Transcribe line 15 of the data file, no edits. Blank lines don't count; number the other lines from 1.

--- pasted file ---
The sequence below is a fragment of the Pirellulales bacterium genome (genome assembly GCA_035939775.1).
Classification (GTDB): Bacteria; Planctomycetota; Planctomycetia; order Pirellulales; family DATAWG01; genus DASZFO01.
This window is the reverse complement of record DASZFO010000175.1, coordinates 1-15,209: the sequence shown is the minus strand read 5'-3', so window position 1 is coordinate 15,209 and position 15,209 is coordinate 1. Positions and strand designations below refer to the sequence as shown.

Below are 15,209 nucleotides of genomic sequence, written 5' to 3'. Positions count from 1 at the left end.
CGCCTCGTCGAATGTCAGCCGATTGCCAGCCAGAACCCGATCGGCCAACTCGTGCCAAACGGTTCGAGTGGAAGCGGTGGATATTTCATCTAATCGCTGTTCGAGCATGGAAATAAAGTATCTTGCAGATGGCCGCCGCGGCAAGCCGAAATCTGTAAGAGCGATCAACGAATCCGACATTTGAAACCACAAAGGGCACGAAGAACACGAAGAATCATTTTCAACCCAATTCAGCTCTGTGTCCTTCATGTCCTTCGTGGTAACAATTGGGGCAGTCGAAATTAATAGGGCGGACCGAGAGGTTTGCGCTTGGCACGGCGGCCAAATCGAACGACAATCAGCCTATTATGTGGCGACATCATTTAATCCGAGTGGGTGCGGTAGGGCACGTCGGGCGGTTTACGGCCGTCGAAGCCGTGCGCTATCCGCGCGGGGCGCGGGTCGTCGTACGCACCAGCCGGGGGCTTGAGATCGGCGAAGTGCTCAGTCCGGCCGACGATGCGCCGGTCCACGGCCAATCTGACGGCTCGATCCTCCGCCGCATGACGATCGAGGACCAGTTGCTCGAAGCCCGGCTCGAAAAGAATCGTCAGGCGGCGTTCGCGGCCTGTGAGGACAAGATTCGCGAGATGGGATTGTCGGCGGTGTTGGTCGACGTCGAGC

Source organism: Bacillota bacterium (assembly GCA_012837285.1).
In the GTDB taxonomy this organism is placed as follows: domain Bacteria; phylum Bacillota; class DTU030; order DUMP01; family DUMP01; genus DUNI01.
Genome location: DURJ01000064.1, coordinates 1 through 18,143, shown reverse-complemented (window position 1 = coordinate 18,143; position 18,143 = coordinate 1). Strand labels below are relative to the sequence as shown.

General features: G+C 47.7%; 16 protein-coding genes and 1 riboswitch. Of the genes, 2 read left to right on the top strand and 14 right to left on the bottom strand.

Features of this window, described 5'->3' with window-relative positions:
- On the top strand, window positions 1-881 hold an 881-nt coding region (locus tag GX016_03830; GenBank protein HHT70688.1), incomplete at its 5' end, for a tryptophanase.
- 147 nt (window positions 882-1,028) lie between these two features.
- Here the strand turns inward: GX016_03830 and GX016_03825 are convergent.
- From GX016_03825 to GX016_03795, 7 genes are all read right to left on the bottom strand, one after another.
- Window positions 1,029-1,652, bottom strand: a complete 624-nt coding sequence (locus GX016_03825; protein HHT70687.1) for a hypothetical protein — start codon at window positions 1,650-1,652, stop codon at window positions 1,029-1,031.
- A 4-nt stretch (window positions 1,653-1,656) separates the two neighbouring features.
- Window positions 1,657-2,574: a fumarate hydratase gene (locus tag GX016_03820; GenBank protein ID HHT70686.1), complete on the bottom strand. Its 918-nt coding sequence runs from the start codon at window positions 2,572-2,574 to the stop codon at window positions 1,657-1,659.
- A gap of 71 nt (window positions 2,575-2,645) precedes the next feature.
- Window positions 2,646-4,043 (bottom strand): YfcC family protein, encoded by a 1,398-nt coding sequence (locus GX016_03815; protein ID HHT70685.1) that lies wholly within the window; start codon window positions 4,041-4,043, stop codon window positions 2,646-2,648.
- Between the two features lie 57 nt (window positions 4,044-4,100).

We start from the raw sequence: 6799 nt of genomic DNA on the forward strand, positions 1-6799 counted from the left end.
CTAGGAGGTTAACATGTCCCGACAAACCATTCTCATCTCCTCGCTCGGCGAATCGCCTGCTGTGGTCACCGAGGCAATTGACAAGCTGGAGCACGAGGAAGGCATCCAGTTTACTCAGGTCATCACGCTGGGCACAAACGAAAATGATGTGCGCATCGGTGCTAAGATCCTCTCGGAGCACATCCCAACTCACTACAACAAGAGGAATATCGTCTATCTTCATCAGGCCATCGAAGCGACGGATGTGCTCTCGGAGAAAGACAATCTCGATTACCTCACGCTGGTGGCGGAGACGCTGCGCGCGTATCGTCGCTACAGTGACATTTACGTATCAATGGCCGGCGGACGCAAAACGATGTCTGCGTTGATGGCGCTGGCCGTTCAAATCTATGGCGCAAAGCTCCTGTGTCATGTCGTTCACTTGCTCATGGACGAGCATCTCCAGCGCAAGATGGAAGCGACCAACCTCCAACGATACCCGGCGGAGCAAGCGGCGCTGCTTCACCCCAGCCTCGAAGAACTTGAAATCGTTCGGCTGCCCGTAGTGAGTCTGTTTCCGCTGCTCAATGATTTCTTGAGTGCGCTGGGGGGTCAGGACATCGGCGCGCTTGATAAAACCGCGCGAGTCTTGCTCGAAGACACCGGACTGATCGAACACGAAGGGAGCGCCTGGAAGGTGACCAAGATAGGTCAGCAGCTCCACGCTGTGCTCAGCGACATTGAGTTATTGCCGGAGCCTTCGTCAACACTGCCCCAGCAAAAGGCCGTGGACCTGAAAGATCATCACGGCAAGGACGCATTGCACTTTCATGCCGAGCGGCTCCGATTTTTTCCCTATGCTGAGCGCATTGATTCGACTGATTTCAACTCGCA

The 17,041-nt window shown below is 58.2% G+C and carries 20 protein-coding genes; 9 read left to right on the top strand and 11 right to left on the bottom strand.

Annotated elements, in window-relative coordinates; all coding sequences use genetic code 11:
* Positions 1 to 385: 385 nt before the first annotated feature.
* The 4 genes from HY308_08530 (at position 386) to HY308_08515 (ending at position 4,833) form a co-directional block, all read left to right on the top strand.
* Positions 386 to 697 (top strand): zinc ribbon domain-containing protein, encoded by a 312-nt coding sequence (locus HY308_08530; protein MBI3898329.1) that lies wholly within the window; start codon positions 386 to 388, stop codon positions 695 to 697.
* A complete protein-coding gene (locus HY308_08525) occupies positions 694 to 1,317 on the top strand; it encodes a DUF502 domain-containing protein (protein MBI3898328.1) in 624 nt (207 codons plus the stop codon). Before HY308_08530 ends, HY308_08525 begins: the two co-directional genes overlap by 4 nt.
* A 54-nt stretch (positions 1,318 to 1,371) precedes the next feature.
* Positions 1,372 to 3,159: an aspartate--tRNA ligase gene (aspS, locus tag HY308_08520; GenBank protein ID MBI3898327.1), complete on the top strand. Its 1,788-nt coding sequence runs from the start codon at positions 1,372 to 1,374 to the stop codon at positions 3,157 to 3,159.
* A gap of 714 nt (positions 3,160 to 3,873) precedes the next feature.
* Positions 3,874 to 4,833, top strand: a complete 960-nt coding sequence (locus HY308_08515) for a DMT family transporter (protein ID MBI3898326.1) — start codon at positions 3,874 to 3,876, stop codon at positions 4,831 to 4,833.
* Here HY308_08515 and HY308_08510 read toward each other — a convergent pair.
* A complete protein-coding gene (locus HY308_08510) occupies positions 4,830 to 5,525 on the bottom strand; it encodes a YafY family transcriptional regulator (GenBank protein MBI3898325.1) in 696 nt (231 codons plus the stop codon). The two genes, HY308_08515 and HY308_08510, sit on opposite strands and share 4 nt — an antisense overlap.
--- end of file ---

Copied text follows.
- Window positions 1,029-1,652, bottom strand: a complete 624-nt coding sequence (locus GX016_03825; protein HHT70687.1) for a hypothetical protein — start codon at window positions 1,650-1,652, stop codon at window positions 1,029-1,031.